But despite the stoves’ potential, there are financial and practical limitations to their use in Africa, according to Beltramo. “The cost of importing a stove can reach up to USD$100,” she said. “So at the moment, if we sell the stove at $4 they must be subsidised up to 96 percent. That is not sustainable.”

Solar products have to be imported, because essential materials are not available locally, which increases their cost. Cody Donahue, monitoring and evaluation coordinator of international NGO Tostan, which distributed the stoves, said Tostan had to raise the subsidy because in April 2008 families had so little spare cash due to high food and fuel prices.

Senegalese earn on average less than $2 a day, according to the Organisation for Economic Cooperation and Development.

The stove is also too small to cook for the average Senegalese family, Donahue pointed out. “Families are big and the solar stove is too small to prepare a ‘thibou dieune’ [traditional meal of rice with fish], so they use more than one stove or they use the solar stove only to make side dishes or to cook doughnuts for sale.”

“The stove needs to be bigger. But if the size is right, there is a huge possibility for change in health and also an opportunity for women to pursue other activities besides cooking,” CEGA’s Beltramo said.

The Senegalese Ministry of Biofuels and Renewable Energy is entering into an agreement with Solar Household Energy to produce and sell the stoves locally.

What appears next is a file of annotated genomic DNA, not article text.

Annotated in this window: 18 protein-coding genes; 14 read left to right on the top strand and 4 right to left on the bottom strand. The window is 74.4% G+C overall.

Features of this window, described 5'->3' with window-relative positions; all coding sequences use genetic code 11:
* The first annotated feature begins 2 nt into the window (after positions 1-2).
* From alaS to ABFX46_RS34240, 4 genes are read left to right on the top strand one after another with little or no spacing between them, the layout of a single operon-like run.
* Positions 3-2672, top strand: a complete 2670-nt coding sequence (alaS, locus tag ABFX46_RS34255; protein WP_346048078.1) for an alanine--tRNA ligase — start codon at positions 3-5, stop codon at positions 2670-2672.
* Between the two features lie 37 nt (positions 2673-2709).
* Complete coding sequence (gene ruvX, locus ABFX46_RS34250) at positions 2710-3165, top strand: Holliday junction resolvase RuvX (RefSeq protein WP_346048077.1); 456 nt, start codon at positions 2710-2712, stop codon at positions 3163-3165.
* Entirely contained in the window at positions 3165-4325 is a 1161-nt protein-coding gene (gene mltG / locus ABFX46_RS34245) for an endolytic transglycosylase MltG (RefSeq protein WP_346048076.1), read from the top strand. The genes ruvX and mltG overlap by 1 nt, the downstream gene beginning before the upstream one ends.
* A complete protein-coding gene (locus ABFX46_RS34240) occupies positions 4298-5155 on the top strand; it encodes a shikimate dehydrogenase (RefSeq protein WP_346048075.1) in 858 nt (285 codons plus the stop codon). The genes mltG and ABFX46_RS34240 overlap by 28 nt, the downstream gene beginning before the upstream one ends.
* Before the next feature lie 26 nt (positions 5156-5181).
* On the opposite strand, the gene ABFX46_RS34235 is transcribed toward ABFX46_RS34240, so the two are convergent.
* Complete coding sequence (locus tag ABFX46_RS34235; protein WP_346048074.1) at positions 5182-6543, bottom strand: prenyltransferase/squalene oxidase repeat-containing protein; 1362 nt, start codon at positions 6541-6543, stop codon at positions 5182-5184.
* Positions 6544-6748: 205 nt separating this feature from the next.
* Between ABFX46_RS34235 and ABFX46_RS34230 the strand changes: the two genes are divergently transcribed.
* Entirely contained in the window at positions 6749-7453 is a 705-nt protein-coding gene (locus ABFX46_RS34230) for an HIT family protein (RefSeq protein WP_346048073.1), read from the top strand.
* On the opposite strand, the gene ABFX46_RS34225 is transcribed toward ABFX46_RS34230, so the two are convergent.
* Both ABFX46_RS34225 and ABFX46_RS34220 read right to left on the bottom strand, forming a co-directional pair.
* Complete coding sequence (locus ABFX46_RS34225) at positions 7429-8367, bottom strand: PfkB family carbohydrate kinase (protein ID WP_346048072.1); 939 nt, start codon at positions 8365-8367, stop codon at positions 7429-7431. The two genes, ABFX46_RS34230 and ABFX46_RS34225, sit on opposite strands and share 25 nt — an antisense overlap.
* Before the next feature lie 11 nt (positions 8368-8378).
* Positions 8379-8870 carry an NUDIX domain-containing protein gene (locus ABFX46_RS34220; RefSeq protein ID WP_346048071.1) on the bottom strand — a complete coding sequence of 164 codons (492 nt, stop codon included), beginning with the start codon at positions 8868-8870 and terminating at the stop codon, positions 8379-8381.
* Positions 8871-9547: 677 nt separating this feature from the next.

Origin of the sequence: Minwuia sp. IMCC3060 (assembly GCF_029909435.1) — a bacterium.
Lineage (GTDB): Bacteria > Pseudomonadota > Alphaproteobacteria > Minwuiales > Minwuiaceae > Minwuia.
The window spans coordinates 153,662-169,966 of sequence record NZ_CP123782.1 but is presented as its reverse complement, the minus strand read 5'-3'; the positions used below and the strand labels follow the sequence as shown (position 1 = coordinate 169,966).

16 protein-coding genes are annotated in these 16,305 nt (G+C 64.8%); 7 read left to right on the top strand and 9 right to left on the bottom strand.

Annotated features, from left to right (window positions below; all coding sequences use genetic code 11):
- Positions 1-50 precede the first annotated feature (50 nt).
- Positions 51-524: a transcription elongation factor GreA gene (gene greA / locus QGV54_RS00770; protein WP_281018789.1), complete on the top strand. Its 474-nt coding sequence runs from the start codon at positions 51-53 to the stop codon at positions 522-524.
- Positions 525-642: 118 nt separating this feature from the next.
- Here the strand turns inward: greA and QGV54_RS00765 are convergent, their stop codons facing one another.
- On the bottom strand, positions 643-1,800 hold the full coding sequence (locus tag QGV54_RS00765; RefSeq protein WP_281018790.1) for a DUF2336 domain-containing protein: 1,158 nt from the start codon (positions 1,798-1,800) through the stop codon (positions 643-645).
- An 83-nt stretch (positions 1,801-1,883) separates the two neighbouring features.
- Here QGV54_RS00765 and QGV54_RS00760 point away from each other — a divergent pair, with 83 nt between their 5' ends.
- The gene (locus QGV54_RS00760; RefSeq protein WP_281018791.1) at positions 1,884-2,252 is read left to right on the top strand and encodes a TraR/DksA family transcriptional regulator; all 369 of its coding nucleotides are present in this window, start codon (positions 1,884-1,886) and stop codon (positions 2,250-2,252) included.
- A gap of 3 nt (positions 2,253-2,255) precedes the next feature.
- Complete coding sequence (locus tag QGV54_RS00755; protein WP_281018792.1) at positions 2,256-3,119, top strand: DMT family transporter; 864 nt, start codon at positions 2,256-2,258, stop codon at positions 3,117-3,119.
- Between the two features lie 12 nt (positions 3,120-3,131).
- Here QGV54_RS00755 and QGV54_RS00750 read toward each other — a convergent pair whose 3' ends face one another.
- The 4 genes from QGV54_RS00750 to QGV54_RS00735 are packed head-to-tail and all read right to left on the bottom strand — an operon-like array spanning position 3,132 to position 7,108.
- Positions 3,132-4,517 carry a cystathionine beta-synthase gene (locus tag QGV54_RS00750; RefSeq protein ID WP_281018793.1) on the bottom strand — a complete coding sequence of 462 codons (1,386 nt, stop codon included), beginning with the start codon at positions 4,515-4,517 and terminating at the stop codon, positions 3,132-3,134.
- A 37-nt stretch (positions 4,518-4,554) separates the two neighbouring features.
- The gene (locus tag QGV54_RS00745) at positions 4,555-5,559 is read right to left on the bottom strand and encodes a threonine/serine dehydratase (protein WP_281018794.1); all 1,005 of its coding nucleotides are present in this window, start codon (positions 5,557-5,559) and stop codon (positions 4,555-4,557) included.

“We hope to make solar stoves available in all 11 regions of Senegal,” said Abdoulaye Tour, solar energy specialist at the ministry.

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api/source.UN Integrated Regional Information Networks (IRIN) – November 20, 2008.

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Sudan: Prosecutor accuses Darfur rebels of war crimes

Posted by African Press International on November 22, 2008

ICC (The Hague) – The International Criminal Court (ICC), which is already considering charges against Sudanese President Omar al-Bashir arising out of the war in Darfur, has now been asked to examine evidence that Darfur rebel commanders have committed war crimes.

The ICC’s prosecutor, Luis Moreno-Ocampo, announced on Thursday that he was presenting evidence to judges relating to an attack on an African Union base in September 2007 in which 12 peacekeepers were killed.

Moreno-Ocampo said 1,000 Darfur rebels had surrounded and attacked the Haskanita camp in North Darfur.